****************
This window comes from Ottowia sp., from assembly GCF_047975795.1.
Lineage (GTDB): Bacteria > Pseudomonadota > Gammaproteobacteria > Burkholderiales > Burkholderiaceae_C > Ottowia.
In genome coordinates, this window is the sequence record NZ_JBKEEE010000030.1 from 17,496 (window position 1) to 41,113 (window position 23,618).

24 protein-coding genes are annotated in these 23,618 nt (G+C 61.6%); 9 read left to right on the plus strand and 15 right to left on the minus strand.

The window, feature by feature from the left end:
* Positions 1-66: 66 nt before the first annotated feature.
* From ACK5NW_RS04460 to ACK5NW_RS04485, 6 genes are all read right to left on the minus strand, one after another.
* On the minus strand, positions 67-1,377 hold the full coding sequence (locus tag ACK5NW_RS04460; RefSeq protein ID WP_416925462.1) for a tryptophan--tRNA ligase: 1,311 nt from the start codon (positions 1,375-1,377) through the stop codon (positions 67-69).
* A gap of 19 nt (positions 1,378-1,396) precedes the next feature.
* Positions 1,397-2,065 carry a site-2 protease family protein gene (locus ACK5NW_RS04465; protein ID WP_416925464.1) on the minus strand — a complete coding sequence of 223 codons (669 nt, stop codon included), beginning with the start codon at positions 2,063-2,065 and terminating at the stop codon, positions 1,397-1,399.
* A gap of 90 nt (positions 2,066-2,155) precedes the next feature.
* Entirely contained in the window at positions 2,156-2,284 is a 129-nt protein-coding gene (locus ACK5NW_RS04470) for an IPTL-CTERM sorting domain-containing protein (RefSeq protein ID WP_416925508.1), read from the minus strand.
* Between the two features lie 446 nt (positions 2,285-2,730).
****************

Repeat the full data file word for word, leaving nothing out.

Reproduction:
This window comes from Ottowia sp., from assembly GCF_047975795.1.
Lineage (GTDB): Bacteria > Pseudomonadota > Gammaproteobacteria > Burkholderiales > Burkholderiaceae_C > Ottowia.
In genome coordinates, this window is the sequence record NZ_JBKEEE010000030.1 from 17,496 (window position 1) to 41,113 (window position 23,618).

24 protein-coding genes are annotated in these 23,618 nt (G+C 61.6%); 9 read left to right on the plus strand and 15 right to left on the minus strand.

The window, feature by feature from the left end:
* Positions 1-66: 66 nt before the first annotated feature.
* From ACK5NW_RS04460 to ACK5NW_RS04485, 6 genes are all read right to left on the minus strand, one after another.
* On the minus strand, positions 67-1,377 hold the full coding sequence (locus tag ACK5NW_RS04460; RefSeq protein ID WP_416925462.1) for a tryptophan--tRNA ligase: 1,311 nt from the start codon (positions 1,375-1,377) through the stop codon (positions 67-69).
* A gap of 19 nt (positions 1,378-1,396) precedes the next feature.
* Positions 1,397-2,065 carry a site-2 protease family protein gene (locus ACK5NW_RS04465; protein ID WP_416925464.1) on the minus strand — a complete coding sequence of 223 codons (669 nt, stop codon included), beginning with the start codon at positions 2,063-2,065 and terminating at the stop codon, positions 1,397-1,399.
* A gap of 90 nt (positions 2,066-2,155) precedes the next feature.
* Entirely contained in the window at positions 2,156-2,284 is a 129-nt protein-coding gene (locus ACK5NW_RS04470) for an IPTL-CTERM sorting domain-containing protein (RefSeq protein ID WP_416925508.1), read from the minus strand.
* Between the two features lie 446 nt (positions 2,285-2,730).